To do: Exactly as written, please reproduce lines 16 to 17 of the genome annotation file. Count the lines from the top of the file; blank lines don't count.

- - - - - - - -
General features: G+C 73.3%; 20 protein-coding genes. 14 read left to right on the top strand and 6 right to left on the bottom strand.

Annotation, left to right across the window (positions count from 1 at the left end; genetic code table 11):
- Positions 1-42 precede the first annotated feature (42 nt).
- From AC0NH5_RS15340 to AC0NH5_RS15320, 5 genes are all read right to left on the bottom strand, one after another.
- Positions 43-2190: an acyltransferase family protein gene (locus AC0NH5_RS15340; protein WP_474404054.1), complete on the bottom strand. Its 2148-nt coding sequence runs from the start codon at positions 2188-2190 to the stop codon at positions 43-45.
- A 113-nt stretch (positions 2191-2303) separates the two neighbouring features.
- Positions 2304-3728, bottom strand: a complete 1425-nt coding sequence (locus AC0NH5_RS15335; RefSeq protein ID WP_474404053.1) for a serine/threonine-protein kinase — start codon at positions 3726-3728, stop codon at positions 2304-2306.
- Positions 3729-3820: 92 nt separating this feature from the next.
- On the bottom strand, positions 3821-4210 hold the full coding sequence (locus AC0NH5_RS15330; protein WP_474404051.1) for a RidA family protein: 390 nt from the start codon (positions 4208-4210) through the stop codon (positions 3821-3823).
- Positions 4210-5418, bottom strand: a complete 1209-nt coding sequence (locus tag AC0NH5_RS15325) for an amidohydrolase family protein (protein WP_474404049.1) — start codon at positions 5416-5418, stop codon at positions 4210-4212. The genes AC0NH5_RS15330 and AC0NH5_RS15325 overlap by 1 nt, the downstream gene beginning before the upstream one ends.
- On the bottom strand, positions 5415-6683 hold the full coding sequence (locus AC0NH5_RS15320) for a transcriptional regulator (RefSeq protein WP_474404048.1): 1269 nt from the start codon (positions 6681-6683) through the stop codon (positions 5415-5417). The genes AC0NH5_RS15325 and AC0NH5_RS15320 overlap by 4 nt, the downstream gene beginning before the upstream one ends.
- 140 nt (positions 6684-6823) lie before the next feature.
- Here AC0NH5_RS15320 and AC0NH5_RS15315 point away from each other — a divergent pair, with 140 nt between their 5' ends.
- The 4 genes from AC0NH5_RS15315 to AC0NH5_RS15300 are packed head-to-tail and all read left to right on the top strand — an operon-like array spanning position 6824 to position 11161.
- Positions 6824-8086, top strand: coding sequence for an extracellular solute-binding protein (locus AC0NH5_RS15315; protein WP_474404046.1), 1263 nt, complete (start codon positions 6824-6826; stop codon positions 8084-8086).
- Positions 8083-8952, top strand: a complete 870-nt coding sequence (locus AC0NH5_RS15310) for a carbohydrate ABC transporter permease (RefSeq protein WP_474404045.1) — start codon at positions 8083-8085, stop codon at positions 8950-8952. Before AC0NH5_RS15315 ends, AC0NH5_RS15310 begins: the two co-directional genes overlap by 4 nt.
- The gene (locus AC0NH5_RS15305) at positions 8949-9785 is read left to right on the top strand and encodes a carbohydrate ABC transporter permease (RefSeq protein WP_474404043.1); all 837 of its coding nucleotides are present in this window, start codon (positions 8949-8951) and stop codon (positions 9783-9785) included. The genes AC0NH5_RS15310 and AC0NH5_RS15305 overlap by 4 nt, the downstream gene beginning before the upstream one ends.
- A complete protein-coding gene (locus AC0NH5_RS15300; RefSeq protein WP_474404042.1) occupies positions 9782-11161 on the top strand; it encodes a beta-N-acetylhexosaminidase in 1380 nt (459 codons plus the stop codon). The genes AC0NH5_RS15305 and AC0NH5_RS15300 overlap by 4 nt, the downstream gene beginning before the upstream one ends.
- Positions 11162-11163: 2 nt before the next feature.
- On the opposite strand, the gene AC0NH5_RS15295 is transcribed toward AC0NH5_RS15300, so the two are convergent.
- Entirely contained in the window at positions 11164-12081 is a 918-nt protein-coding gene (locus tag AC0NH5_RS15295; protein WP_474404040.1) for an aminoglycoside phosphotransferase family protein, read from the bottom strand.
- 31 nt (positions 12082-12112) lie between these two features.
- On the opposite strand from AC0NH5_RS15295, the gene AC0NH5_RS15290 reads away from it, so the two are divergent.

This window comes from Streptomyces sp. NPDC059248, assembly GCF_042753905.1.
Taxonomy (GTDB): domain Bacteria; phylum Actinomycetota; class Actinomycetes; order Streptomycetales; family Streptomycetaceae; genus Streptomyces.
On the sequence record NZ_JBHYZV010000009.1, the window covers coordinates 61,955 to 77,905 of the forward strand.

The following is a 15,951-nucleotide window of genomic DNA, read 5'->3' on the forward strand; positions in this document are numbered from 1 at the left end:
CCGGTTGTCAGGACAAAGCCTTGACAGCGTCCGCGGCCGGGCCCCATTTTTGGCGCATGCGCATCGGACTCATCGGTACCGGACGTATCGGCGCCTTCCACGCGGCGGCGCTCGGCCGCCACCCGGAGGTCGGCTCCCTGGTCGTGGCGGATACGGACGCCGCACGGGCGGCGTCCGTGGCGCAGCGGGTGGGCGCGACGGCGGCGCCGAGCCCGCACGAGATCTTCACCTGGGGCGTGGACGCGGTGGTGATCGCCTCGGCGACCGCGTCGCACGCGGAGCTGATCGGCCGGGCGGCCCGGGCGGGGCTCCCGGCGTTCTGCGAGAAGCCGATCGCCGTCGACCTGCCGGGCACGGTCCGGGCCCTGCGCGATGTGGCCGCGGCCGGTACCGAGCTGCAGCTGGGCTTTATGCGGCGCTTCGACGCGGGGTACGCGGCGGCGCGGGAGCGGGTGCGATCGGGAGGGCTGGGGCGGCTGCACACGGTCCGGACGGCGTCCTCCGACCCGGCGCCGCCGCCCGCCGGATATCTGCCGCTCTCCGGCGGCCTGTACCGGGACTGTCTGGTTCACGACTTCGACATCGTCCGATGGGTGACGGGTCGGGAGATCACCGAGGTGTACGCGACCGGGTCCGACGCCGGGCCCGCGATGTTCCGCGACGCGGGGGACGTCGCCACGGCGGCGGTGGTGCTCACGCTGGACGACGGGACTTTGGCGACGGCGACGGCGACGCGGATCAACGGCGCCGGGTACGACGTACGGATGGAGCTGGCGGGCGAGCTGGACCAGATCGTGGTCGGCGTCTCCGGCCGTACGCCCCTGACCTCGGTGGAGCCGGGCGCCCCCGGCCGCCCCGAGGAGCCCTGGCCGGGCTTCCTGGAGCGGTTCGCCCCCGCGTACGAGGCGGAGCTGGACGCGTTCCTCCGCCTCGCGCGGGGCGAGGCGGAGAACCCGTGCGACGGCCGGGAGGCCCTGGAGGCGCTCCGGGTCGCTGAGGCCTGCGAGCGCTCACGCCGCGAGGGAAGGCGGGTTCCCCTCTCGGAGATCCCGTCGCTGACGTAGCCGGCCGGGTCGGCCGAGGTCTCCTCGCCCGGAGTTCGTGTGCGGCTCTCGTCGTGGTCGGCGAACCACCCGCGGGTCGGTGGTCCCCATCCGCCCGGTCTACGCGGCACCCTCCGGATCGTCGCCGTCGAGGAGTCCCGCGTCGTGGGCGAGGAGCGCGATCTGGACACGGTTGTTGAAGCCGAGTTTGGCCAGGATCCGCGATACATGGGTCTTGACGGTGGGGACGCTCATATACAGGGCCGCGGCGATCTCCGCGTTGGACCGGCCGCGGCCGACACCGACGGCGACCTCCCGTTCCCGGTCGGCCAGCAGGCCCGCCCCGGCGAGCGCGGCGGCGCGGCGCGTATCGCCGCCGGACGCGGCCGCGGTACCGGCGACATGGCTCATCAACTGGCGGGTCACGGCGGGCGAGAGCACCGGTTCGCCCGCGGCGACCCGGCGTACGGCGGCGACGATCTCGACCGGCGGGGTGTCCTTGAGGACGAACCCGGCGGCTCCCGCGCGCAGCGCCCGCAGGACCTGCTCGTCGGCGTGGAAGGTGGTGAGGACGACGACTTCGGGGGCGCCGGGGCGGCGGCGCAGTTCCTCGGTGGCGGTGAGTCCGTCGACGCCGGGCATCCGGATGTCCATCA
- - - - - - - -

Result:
- Positions 8083-8952, top strand: a complete 870-nt coding sequence (locus AC0NH5_RS15310) for a carbohydrate ABC transporter permease (RefSeq protein WP_474404045.1) — start codon at positions 8083-8085, stop codon at positions 8950-8952. Before AC0NH5_RS15315 ends, AC0NH5_RS15310 begins: the two co-directional genes overlap by 4 nt.
- The gene (locus AC0NH5_RS15305) at positions 8949-9785 is read left to right on the top strand and encodes a carbohydrate ABC transporter permease (RefSeq protein WP_474404043.1); all 837 of its coding nucleotides are present in this window, start codon (positions 8949-8951) and stop codon (positions 9783-9785) included. The genes AC0NH5_RS15310 and AC0NH5_RS15305 overlap by 4 nt, the downstream gene beginning before the upstream one ends.